The Third Noyade
Forthwith the hatch was closed and carpenters began to secure it with blows of the hammer; but in a last despairing effort the bellowing cargo piled itself together, writhing frantically, and gave the crazy woodwork so mighty a heave that they raised the planking of the deck. The ruffians hastily nailed rings on the panels/ and the order was given to cast loose. ..
The lighter, guided by Affilé and his carpenters, took the stream and disappeared in the night, floating down the river.
On the lid of this great gliding coffin, full of uproar and groans, sat Grandmaison and the men of his gang ; they were singing uproariously, to drown the cries of their victims.
" To Cheviré Island," commanded Affilé in a low tone.
Cheviré is a bank of low earth, the spit of which lies down-stream of Trentemoult, at a point where the width of the river, divided into several branches, attains 1700 feet. The lighter glided with the stream, towing two little boats, which the assassins would presently use to reach the bank. Rene Naux had just made use of one of them to carry an order signed by Goullin to the gunners on guard at the pontoon of La Sécherie to " let them pass." The lighter passed in due course, and was soon level with Chant enay. Affilé gave warning that the critical moment was at hand.
His workmen descended into the boats and prepared to open the ports to admit the water. But the uproar from the hold of the lighter continued to augment, and cries of " Save us! Save us! There is yet time ! " rang through the night.
Most of the doomed, heaped together like dung in this floating oubliette, had succeeded in unfastening their bonds. Thereupon a frightful scene ensued ; their fingers clutched and con- vulsively tore aside the planks, which, yielding, revealed a crowd of hands and arms, tossed in gestures of despair. The " Marats " were seized with alarm, and while the shipwrights, hacking at the planks, opened the ports for the whirling wave, Grandmaison, wielding his sabre like a sickle, severed these beseeching hands and writhing arms, plunging his blade into the gaps, and piercing at random his unseen adversaries, whose prison, invaded by the water, sank slowly and evenly ; its inmates on the point of suffocation, uttering shrieks of terror so piercing that they were heard even in the city.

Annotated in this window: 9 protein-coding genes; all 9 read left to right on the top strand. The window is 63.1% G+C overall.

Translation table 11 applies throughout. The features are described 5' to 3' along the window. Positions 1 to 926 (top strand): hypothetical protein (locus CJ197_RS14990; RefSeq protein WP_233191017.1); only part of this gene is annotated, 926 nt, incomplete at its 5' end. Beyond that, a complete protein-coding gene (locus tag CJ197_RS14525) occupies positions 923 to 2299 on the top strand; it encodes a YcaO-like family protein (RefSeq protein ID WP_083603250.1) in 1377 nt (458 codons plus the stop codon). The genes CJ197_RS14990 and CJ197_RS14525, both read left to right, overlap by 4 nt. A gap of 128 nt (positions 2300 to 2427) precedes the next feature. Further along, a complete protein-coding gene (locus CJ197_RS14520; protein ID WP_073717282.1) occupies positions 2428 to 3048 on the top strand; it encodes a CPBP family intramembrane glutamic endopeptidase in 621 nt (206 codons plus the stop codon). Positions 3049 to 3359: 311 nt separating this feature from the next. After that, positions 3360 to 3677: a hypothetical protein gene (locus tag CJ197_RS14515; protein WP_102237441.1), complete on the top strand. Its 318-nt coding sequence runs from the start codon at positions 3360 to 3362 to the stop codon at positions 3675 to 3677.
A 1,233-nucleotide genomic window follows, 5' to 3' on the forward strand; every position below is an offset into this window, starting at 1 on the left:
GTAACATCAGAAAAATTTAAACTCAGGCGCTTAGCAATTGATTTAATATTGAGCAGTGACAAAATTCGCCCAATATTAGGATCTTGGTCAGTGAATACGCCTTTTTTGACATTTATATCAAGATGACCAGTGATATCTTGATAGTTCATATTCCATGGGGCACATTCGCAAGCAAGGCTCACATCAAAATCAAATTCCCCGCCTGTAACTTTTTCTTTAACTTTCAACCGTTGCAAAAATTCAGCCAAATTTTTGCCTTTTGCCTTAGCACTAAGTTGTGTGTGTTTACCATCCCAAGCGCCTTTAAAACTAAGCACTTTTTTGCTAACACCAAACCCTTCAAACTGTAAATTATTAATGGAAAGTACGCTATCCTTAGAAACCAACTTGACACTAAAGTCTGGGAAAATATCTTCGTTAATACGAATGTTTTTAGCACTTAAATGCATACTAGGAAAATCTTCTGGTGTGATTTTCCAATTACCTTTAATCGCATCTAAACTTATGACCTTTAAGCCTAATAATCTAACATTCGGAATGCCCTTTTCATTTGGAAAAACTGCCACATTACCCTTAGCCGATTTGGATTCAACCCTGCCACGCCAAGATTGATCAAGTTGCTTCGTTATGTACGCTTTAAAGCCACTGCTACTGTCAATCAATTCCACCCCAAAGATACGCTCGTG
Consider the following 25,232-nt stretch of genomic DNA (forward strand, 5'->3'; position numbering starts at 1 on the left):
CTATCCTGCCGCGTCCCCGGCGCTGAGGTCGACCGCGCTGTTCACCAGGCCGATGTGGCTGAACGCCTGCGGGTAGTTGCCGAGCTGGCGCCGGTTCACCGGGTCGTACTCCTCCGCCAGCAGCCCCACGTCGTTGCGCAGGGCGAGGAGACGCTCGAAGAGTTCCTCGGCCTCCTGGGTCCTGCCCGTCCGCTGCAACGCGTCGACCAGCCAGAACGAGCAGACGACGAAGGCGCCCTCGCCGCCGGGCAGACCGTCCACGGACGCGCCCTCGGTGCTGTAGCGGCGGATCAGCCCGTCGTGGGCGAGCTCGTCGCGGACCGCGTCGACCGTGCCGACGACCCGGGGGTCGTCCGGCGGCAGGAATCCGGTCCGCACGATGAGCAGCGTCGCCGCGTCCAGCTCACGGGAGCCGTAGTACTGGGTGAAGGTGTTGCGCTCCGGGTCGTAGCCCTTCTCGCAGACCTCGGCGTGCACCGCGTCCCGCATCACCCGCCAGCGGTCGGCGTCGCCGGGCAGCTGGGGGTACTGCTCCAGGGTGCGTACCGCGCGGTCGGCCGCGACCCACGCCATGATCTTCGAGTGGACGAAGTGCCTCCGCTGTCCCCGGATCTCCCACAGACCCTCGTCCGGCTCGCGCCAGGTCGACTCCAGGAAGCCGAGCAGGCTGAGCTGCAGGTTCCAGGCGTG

The Loire did not keep the secret of what had befallen in this great sunken tomb even till the jaded assassins got back to shore. As the waves filled and silenced those howling mouths, overwhelming their heads and flinging hither and thither the bodies of such as clung to the sides of the lighter, one had remained desperately clinging and suspended by the hands to an opening of the hatch. It was the body of Julien Leroi, the egg-dealer [who testified at the subsequent trials]….